Book Review: India Beyond The Pandemic

Featured & Cover Book Review India Beyond The Pandemic (1)

A healthy world is made of healthy nations. A healthy nation is made of healthy families.

It’s a global initiative that unites individuals, communities, and organizations in a shared commitment to prioritize and address pressing health issues.

In March 2020, while COVID-19 was declared a pandemic globally, many onlookers feared that India would be in trouble, just thinking about the poor sanitary conditions, water shortages, and crowded cities. The healthcare system in India must have limited success in curbing similar outbreaks.

Congratulations to the proficient writers with academic backgrounds like Dr. Joseph M Chalil and Ambassador Pradeep. K. Kapoor and Prof. M D Nalapat, the coauthors of their latest book “India Beyond The Pandemic-A Sustainable Path Towards Global Healthcare, recently published a release by the Konark Publishers, New Delhi.

This book opens up boundless opportunities for transforming the global healthcare system.

The Cowin Mobile App and its platforms created a global Interest from more than 50 countries to boast about its Indian legacy of ‘Vasudaiva Kudumbagam’( the world is one family). The book also narrates how COVID-19 tortured the rural and urban life. The authors successfully project that Covid-19 was a wake-up call to reform the Healthcare system.

Central and state scientific and administrative agency coordinators held hands together from scratch to produce Protective Personal equipment, 24×7 monitoring, and surveillance under a strategic framework for production and distribution.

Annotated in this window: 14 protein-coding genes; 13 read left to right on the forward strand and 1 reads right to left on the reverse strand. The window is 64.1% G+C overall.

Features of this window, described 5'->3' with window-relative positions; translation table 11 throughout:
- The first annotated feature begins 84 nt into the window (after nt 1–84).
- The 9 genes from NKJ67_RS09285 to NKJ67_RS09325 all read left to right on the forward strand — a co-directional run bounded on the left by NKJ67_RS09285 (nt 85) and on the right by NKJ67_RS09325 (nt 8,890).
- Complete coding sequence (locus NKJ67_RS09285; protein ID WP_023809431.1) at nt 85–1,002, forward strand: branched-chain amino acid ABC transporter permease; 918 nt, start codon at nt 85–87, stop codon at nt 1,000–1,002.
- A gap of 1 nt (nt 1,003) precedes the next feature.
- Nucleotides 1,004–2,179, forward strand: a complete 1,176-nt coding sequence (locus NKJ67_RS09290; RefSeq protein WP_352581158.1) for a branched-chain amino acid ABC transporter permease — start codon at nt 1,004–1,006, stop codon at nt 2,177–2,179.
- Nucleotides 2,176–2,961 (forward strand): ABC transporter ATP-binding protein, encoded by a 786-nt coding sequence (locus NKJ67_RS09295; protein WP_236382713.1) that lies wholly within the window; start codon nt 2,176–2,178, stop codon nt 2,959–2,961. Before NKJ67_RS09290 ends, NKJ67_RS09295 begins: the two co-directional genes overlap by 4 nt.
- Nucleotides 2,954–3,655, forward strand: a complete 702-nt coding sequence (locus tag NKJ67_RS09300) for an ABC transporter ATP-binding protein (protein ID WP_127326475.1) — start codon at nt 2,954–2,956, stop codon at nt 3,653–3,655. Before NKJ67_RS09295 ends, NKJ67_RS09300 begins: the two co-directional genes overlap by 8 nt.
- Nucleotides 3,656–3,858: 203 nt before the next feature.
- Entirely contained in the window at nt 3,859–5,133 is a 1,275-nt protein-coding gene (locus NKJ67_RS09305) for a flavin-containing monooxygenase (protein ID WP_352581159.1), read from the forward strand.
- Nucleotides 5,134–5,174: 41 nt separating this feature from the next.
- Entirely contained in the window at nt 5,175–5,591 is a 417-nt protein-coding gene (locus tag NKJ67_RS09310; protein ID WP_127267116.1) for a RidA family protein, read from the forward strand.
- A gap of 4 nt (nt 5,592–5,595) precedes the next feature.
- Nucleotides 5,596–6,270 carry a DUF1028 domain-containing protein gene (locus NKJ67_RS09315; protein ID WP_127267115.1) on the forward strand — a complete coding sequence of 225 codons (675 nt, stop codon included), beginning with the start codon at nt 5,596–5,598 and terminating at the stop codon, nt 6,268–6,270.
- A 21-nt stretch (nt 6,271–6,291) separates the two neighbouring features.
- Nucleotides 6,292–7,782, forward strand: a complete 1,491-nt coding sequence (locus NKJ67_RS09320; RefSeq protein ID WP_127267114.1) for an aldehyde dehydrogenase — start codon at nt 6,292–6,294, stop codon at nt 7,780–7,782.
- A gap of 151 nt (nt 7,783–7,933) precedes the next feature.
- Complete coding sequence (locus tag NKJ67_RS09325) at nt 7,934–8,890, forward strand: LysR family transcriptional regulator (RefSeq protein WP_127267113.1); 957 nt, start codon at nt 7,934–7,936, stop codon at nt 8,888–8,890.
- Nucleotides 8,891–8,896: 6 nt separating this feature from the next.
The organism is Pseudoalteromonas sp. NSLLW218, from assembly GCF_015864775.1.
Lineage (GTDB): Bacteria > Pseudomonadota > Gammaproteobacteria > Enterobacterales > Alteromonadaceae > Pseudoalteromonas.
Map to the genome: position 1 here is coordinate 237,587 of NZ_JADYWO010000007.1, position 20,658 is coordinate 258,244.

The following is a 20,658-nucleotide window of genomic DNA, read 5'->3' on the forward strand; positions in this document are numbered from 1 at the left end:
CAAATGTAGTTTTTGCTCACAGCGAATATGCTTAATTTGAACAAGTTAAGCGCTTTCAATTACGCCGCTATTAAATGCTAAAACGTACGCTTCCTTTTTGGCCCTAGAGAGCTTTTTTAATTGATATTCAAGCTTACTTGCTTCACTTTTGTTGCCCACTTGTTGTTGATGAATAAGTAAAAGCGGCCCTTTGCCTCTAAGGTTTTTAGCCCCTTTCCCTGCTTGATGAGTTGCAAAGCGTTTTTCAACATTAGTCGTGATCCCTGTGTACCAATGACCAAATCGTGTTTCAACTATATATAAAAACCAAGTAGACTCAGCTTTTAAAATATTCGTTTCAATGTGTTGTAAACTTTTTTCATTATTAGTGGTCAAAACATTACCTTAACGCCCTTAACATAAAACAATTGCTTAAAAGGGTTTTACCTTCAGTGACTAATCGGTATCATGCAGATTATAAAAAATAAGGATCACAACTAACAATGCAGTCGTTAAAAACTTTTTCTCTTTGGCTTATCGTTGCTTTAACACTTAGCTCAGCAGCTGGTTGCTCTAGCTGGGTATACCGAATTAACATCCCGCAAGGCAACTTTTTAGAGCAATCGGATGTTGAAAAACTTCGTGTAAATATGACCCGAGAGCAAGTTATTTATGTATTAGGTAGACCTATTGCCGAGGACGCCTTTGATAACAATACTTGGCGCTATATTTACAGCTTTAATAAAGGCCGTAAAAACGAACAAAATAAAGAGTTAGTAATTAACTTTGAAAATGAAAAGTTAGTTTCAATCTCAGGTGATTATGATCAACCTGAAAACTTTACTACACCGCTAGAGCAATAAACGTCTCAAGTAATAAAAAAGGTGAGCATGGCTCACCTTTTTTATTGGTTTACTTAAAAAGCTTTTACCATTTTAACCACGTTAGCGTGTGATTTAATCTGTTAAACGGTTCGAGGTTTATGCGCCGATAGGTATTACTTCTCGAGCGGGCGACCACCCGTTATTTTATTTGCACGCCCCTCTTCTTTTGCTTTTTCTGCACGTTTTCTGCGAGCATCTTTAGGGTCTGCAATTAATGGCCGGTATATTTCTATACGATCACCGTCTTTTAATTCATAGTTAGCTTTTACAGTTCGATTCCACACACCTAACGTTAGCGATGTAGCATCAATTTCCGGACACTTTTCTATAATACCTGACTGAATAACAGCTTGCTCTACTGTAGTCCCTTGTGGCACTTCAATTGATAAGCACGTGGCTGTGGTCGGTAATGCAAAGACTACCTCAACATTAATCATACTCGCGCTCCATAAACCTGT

However, strategically overcoming the so-called 18-month process, India has already administered over a billion doses and, soon after, completed the most significant public vaccinations in history, vaccinating more than 2.2 billion doses altogether.

However, the authors submit that Prime Minister Narendra Modi’s reformative agenda enabled policies and schemes to promote biotechnology, the National Digital Health Mission, and similar initiatives.

This book proves that India has also established itself as the world’s DPG ( digital public infrastructure).

I could browse through the book’s pages and appreciate precisely two chapters: (1) How the pandemic changed the world, in which the history of the outbreak is microscopically analyzed and chronologically narrated. Secondly, I highlight the chapter’ Tapping into the digital world and India’s Emergence as a global healthcare leader’.

In between these chapters, the authors explain the COVID waves sweeping thousands of innocent human lives. This book summarizes the fact that the future of medicine is intertwined with technological innovations. Even smartphones function as diagnostic tools, helping individuals to assess, diagnose, and prescribe medications and treatments without leaving the comfort zones of their homes.

The digital and bio-technological advances will surely help India lead the global healthcare system. With the increase in telemedicine, India already provides a significant share of the world’s doctors. India took the challenge of providing resources to rural and urban areas alike.

During the COVID era, India has also established itself as a pharmaceutical manufacturing hub.

In conclusion, the authors call for action to champion the motto “One India, One Healthcare.” India has victoriously demonstrated its capacity to envision and execute leadership to excellence, with sophisticated strategies and tools to contain any pandemic or bioterrorism in the future.

No doubt, this well-researched book will be a great source of inspiration, actionable insights and a  guideline for policymakers, healthcare practitioners, innovators, and who all care for a better healthcare system.

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